How do you know your digital marketing is working?

Digital KPIs explained

Now more than ever, your online presence is critical to your firm's success. But how do you know you're making the right digital marketing investments? The answer: KPIs.

KPIs (short for key performance indicators) are quantifiable measurements that can help you find out whether your strategy is helping you achieve specific goals. Your firm may already be using KPIs to track profits, business development goals, or operational efficiency. But you can also use KPIs to track the success of your digital marketing.

What kind of performance data can you collect?

What's great about digital marketing is how much data it can produce. But that's also the biggest challenge. You can't measure everything, and you shouldn't. The data you want to focus on is the data that points back to your goals. That's the "key" in KPI.

Before you decide what performance data you want to collect, consider the landscape of data available to you. Whether you're looking at numbers related to your website, broadcast emails, social media, or banner ads, there are a few basic kinds of data you can collect:

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Impressions: This measures the number of times your content reaches your audience. For websites, you can use Google Analytics to track the number of visitors to a page, which Google calls "sessions." On social media, the platforms can tell you the number of times your post appears in a follower's feed. In general, impressions indicate that you’re building awareness with your audience—that your content arrived somewhere–but not necessarily that it's making a difference.

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Engagement: These are actions taken by your audience. They're clicks, video views, likes, and shares. Engagements tell you that your audience responded positively to your content and is interested in seeing more from you.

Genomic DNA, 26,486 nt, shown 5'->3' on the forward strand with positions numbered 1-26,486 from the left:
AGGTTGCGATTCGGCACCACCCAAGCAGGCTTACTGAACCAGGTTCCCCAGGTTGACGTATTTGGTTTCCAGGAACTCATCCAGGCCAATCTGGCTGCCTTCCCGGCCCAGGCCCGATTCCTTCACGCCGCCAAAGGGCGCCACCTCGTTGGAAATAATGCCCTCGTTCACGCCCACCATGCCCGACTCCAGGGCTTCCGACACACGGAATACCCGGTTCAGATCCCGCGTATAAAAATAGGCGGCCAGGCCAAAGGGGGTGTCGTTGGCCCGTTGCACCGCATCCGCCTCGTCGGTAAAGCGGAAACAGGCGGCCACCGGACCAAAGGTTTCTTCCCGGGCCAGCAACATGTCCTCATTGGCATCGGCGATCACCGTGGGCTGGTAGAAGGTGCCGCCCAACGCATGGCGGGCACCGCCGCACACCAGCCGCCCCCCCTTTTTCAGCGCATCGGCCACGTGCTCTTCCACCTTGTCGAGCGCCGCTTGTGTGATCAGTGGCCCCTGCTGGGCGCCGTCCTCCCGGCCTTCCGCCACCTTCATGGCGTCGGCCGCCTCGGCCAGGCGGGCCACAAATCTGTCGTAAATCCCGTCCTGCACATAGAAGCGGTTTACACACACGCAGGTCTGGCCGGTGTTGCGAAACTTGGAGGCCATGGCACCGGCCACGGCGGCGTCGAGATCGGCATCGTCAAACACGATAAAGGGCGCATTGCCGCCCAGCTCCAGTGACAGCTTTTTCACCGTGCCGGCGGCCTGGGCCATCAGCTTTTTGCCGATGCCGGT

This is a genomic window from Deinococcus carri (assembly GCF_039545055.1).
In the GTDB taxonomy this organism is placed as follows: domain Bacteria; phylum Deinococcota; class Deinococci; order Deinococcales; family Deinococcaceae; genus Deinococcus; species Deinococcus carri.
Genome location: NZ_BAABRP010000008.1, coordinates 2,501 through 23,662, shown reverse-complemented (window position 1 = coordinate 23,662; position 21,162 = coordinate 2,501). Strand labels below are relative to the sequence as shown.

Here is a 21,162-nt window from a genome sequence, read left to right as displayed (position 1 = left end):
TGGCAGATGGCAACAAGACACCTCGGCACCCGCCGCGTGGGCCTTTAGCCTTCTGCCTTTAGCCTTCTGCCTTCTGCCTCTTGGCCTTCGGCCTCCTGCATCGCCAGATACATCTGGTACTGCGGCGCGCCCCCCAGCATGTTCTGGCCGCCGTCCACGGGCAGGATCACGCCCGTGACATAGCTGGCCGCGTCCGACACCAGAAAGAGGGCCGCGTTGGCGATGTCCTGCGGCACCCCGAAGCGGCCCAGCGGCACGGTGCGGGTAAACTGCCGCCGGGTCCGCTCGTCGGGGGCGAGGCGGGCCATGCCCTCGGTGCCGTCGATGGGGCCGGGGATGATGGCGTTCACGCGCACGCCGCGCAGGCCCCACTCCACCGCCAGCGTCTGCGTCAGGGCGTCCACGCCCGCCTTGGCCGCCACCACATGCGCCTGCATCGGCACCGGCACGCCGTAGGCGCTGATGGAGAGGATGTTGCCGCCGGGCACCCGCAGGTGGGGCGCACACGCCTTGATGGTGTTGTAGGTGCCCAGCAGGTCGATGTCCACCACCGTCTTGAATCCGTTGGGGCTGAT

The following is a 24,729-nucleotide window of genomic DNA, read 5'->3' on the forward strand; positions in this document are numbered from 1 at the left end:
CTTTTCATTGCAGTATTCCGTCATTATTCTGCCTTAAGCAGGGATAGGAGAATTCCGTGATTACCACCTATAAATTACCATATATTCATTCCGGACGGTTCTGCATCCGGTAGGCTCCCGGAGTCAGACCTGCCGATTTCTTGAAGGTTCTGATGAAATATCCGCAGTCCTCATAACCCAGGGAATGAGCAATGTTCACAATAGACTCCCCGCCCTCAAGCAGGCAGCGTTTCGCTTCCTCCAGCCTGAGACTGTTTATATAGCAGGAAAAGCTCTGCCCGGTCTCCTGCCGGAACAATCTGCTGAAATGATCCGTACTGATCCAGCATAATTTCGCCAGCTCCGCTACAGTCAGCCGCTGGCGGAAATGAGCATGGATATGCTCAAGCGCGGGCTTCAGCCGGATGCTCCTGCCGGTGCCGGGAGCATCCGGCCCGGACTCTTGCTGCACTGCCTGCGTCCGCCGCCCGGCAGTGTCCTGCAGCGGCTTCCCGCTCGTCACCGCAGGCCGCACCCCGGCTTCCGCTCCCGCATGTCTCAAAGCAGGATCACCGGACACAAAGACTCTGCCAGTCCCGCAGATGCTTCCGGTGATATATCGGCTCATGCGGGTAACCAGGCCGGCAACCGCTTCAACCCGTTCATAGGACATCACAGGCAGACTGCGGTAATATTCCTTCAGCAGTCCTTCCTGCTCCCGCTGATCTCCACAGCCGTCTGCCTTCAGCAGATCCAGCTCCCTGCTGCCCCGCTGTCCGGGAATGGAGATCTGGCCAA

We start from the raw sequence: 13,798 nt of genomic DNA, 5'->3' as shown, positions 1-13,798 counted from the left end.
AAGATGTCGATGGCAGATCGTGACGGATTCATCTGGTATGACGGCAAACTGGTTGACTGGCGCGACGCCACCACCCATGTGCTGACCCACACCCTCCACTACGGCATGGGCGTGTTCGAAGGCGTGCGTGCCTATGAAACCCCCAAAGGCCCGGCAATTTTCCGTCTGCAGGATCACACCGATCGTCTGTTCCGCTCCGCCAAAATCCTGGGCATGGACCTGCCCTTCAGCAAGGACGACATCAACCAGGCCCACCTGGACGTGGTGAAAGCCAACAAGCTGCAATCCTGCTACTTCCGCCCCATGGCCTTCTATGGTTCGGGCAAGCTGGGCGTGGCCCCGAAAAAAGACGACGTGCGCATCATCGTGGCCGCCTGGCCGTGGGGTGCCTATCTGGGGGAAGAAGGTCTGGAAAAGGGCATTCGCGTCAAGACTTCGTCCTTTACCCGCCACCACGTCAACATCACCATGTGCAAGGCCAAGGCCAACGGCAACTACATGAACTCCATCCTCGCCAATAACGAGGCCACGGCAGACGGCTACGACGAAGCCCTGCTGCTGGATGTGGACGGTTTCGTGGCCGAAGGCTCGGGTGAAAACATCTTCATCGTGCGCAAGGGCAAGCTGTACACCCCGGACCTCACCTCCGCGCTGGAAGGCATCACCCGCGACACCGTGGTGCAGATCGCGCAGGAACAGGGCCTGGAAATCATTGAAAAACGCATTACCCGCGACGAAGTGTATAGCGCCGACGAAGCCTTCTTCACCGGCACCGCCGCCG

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Leads: Use this to measure how much contact information you're collecting. Names, email addresses, and phone numbers are ultimately what your online marketing is aiming toward collecting. They're also reliable indicators of how successful your marketing is because you typically need consent to gather this information. Tracking the growth of your email list or the number of people who fill out an online form will be critical for proving the value of your marketing efforts.

Turning data into KPIs

In general, you put your marketing content out into the world (impressions) and look at what kinds of reactions you get (engagement) and whether new leads are being added to the pipeline. Useful KPIs typically use at least two types of data to offer meaningful information.

For example, if you're posting digital ads on your local newspaper's website, you'll want to know the click-through rate (CTR). That's the number of people who clicked on your ad and went to your website (engagements) as a percentage of the number of times the ad appeared (impressions). If your ad appears to 1,000 people and is clicked by 40 of those people, your CTR is 4% (40 ÷ 1000).

Understanding click-through rate

Graphic illustrating click-through rates

Similarly, if you send an email which is opened by 100 people (impressions) who recently attended a webinar (soft leads) and eight of them scheduled a meeting with an advisor (strong leads), you might calculate an 8% conversion rate if your KPI is focused on advancing leads in your conversion pipeline. If you continued tracking those leads and found that two of them eventually became clients, your firm might calculate a 25% conversion rate if your KPI is focused on turning strong leads into clients.

Understanding conversion rate

Graphic illustrating conversion rates

Get started with marketing KPIs

Any firm can get started using digital marketing KPIs. A good place to begin is Google Analytics. (If you haven't set up Google Analytics yet, here's how to get started.) It's free to use, and it offers valuable information such as which pages on your website are visited the most, how long visitors stay on a page, and what they do next after visiting your home page.

Firms that invest time in understanding the data and adjusting their strategies are more likely to see digital marketing success. This process is a marathon, not a sprint. The key is to be thoughtful and to keep putting one foot in front of the next.

What you can do next